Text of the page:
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Class XI - Introducing Sociology

Class XI - Introducing Sociology

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Published by Mantra
Latest NCERT Class XI - Introducing Sociology, with all chapters combined into one document unlike the chapter wise downloading at the official NCERT website.
Latest NCERT Class XI - Introducing Sociology, with all chapters combined into one document unlike the chapter wise downloading at the official NCERT website.

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Published by: Mantra on Sep 29, 2008
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05/31/2013

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C
ONTENTS
OREWORD
ii
 A N
OTE
 
 TO
 
 THE
EACHER 
 
 AND
S
 TUDENTS
viii 
S
S
S
I
S
S
M
 
market that decides which subject choice may increase or decrease your chances in the job market. The thirdand fourth advice complicate the matter even more. It is not just our personaleffort or just the job market that makesa differenceour gender and family or social background also matter.Individual efforts matter a great deal but do not necessarily define outcomes. As we saw there are other social factorsthat play an important role in the finaloutcome. Here we have only mentionedthe ‘job market’, the ‘socioeconomic background’ and ‘gender’. Can youthink of other factors? We could wellask, “Who decides what is a ‘good job’?”Do all societies have similar notions of  what is a “good job?” Is money thecriteria? Or is it respect or socialrecognition or individual satisfactionthat decides the worth of a job? Doculture and social norms have any roleto play? The individual student must study hard to do well. But how well h/shedoes is structured by a whole set of societal factors. The job market isdefined by the needs of the economy.
C
HAPTER 
1
S
OCIOLOGY 
 
 AND
S
OCIETY 
I
I
NTRODUCTION
Let us begin with some suggestionsthat are often made to young studentslike you. One advice often made is,“Study hard and you will do well inlife.” The second advice as often madeis, “ If you do this subject or set of subjects you will have a better chanceof getting a good job in the future”. Thethird could be, “ As a boy this does not seem a correct choice of subject” or “Asa girl, do you think your choice of subjects is a practical one?” The fourth,“Your family needs you to get a job soonso why choose a profession that willtake a very long time” or “You will join your family business so why do you wish to do this subject?”Let us examine the suggestions. Do you think the first advice contradictsthe other three? For the first advicesuggests that if you work very hard, you will do very well and get a good job. The onus rests upon the individual. Thesecond advice suggests that apart from your individual effort, there is a job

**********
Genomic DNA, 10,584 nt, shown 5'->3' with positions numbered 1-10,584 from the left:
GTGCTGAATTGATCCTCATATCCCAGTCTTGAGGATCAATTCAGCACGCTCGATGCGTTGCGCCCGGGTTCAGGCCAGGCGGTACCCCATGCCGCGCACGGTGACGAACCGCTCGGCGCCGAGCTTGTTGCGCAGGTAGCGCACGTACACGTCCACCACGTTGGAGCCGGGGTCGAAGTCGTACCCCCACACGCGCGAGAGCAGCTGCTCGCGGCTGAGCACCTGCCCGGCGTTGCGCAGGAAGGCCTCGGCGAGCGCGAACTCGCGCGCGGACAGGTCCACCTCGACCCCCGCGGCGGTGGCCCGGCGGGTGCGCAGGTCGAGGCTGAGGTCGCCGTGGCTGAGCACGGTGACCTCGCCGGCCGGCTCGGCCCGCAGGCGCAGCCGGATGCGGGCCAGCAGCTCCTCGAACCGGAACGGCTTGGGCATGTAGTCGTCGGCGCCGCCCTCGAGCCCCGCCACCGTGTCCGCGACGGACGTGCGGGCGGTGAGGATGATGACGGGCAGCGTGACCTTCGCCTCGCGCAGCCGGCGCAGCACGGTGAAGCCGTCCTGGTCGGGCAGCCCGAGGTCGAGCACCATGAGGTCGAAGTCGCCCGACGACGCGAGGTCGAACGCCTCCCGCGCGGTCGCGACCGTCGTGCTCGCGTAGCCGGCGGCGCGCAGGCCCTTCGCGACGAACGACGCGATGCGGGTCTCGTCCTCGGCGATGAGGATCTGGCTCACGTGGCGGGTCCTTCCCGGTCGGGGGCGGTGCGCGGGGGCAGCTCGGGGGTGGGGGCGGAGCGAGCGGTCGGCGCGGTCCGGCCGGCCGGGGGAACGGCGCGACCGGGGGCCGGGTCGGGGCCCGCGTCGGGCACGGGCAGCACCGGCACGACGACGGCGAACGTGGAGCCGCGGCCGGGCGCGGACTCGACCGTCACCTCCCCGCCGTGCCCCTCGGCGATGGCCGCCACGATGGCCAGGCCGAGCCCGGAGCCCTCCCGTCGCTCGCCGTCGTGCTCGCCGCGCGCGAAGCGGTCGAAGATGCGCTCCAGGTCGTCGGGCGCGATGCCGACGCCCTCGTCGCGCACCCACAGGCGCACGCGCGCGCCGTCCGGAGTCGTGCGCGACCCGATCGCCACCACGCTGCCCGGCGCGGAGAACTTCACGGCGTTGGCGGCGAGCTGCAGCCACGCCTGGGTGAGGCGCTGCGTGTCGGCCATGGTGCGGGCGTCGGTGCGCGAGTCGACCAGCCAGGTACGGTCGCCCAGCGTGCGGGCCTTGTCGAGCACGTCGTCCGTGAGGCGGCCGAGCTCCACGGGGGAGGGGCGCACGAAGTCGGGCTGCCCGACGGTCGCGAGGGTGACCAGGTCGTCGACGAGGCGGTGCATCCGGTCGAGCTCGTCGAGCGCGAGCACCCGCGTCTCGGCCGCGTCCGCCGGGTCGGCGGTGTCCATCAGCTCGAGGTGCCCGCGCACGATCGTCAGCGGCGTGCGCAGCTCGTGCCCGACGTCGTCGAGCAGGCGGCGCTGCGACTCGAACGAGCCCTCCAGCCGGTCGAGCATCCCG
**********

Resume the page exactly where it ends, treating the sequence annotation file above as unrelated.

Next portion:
2INTRODUCING SOCIOLOGY 
 The needs of the economy are againdetermined by the economic andpolitical policies pursued by thegovernment. The chances of theindividual student are affected both by these broader political and economicmeasures as well as by the social background of her/his family. Thisgives us a preliminary sense of how sociology studies human society as aninterconnected whole. And how society and the individual interact with eachother. The problem of choosing subjectsin the senior secondary school is a source of personal worry for theindividual student. That this is a  broader public issue, affecting studentsas a collective entity is self evident. Oneof the tasks of sociology is to unravelthe connection between a personalproblem and a public issue. This is thefirst theme of this chapter. We have already seen that a ‘good job’ means different things to different societies. The social esteem that a particular kind of job has or does not have for an individual depends on theculture of his/her ‘relevant society’. What do we mean by ‘relevant society’?Does it mean the ‘society’ the individual belongs to? Which society does theindividual belong to? Is it theneighbourhood? Is it the community?Is it the caste or tribe? Is it theprofessional circle of the parents? Is it the nation? Second, this chapter therefore looks at how the individual inmodern times belongs to more than onesociety. And how societies are unequal. Third, this chapter introducessociology as a systematic study of society, distinct from philosophical andreligious reflections, as well as our everyday common sense observationabout society. Fourth, this distinct way of studying society can be better understood if we look back historically at the intellectual ideas and materialcontexts within which sociology was born and later grew. These ideas andmaterial developments were mainly  western but with global consequences.Fifth, we look at this global aspect andthe manner in which sociology emergedin India. It is important to remember that just as each of us have a  biography, so does a discipline.Understanding the history of a discipline helps understand thediscipline. Finally the scope of sociology and its relationship to other disciplinesis discussed.
II
 T
HE
S
OCIOLOGICAL 
I
MAGINATION
:
 THE
P
ERSONAL 
P
ROBLEM
 
 AND
 
 THE
P
UBLIC
I
SSUE
 We began with a set of suggestions thadrew our attention to how the individualand society are dialectically linked. Thisis a point that sociologists over severalgenerations have been concerned with.C. Wright Mills rests his vision of thesociological imagination precisely inthe unravelling of how the personal andpublic are related.

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